I was inspired to catch up on some Ernest Hemingway after reading The Paris Wife, by Paula Mclaine (2012) a fictional account of his first marriage to Hadley Richardson. I wanted to do some background reading, to see what she had drawn on for inspiration and try to identify the tangle of fact and fiction in his characters, friends, events and places. After reading Fiesta, The sun always shines, and A Farewell to Arms, this is how I see the writing of Ernest Hemingway:
“In the morning, I met up with Tom and we went to a bar. I said to Tom, let’s have a drink, and Tom said, Yes, let’s have a drink. So we had a drink together, then we both had another drink. Dick and Harriet were at the next table. They were having a drink too. Afterwards I asked Harriet if she would like to come back to my hotel, and she said yes. So we went back to my hotel and ordered a bottle of wine. When Tom and Dick turned up later they asked if we wanted to go fishing, and we said yes. Then we had a drink and packed some beer and our fishing rods, and sat by the river to drink”…
(Don’t quote me I made it up!)
I now know that Hemingway called this minimalist style of writing the Iceberg Theory, or ‘theory of omission’. His background as a journalist had taught him to give the reader just the ‘tip of the iceberg’ so they would implicitly understand the underlying characteristics, emotions and themes not explicit in the writing. The true meaning of the story should not be evident in the writing itself.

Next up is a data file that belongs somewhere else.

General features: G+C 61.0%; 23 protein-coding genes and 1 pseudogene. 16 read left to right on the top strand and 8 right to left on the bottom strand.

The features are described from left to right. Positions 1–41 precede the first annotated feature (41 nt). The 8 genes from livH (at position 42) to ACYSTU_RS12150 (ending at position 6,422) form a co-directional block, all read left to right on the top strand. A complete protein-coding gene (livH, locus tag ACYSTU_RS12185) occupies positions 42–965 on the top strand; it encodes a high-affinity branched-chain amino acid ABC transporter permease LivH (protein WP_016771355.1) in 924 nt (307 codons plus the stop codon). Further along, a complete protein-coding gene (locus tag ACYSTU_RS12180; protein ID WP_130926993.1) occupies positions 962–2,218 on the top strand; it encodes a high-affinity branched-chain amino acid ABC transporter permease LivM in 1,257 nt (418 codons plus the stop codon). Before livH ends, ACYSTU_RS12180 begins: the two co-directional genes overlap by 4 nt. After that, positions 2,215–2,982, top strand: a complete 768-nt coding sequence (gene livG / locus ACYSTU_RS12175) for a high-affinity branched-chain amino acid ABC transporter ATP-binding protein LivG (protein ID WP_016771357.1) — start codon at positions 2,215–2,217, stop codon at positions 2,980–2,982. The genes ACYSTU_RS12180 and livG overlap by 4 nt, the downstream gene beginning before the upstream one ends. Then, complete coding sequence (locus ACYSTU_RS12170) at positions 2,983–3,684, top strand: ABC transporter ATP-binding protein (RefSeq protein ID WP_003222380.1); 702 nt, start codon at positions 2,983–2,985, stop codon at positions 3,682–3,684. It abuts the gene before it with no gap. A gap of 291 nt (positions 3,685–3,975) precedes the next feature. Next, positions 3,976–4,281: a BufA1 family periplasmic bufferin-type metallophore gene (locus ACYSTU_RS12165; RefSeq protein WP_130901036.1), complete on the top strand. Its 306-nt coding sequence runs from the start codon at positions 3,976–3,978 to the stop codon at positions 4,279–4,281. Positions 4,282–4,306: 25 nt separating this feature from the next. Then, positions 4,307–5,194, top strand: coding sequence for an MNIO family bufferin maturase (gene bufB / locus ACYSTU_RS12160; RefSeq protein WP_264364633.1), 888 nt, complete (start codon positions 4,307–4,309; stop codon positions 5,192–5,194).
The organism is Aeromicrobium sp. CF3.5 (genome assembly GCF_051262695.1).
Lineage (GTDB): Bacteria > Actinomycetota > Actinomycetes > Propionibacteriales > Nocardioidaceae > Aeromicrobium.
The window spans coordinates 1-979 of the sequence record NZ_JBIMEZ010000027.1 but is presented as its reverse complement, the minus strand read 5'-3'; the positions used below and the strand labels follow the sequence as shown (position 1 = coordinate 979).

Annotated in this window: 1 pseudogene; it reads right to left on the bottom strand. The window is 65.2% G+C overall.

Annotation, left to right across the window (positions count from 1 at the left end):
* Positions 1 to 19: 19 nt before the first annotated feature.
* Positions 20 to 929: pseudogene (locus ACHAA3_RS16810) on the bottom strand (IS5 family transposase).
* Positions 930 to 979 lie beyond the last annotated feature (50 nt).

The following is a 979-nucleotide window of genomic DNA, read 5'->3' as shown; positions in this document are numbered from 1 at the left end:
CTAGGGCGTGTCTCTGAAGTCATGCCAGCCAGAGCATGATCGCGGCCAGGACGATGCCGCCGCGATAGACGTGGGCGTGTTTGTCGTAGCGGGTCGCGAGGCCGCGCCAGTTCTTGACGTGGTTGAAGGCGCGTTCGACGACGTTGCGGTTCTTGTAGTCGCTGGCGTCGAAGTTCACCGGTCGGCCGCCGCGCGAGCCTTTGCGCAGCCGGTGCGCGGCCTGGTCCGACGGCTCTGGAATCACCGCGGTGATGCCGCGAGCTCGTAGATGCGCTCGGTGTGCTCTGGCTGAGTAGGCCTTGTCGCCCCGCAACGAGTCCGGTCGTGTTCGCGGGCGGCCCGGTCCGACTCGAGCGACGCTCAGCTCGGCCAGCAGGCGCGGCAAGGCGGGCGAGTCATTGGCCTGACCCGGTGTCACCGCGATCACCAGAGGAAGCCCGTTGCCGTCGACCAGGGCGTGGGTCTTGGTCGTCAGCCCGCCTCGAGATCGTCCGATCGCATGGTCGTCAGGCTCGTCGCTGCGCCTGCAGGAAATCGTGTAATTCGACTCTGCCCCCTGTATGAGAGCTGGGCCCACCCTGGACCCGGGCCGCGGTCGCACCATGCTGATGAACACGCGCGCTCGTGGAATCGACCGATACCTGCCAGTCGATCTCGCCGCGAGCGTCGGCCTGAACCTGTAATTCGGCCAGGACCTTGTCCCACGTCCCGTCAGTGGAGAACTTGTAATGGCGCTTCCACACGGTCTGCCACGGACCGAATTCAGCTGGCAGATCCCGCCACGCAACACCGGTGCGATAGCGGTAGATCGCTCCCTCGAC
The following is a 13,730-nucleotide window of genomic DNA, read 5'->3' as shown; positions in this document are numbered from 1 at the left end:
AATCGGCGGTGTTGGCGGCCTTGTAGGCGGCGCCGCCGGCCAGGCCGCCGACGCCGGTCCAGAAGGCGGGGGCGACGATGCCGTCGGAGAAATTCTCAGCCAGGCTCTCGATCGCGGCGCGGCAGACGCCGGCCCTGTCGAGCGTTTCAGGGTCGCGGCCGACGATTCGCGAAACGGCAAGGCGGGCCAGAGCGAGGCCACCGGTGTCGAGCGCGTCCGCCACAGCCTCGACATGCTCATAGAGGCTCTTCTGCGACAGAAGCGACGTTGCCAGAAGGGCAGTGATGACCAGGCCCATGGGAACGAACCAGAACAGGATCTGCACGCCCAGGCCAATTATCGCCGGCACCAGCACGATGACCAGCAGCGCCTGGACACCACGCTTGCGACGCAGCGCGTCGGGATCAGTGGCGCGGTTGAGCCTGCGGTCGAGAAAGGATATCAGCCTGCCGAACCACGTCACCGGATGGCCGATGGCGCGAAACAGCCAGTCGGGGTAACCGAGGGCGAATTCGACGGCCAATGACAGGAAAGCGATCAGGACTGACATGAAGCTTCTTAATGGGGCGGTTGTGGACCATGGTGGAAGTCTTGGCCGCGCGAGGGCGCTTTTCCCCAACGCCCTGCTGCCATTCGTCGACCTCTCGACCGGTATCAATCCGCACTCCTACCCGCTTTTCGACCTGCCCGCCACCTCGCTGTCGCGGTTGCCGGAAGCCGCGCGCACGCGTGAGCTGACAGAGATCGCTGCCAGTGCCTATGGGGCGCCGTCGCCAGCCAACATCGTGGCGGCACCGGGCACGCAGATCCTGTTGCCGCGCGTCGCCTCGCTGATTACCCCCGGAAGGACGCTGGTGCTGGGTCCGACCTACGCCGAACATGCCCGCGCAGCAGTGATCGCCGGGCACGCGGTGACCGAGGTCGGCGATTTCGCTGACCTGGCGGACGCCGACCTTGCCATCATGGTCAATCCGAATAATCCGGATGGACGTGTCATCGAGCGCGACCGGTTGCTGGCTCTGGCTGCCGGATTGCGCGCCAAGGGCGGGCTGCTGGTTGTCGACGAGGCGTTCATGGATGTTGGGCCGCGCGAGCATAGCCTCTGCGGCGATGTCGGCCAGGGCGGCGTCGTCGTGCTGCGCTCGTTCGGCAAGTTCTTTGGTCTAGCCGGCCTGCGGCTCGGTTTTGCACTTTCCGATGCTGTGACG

“If a writer of prose knows enough of what he is writing about, he may omit things that he knows and the reader, if the writer is writing truly enough, will have a feeling of those things as strongly as though the writer had stated them.”
Ernest Hemingway in Death in the Afternoon
It’s an interesting theory, but in order for this to be truly effective, there needs to be a much greater connection of time, gender and experience between writer and reader.
Fiesta, The Sun Also Rises (1926) is based on the real characters and events surrounding the author as he worked in Paris as a journalist. It didn’t make him many friends, and probably cost him his first marriage, but it did set him up as an important modern novelist.
A Farewell to Arms (1929) is a tragic story of war, love and loss. The narrator struggles through the Italian campaigns of WW1, is injured, falls in love, but ultimately ends the story with nothing.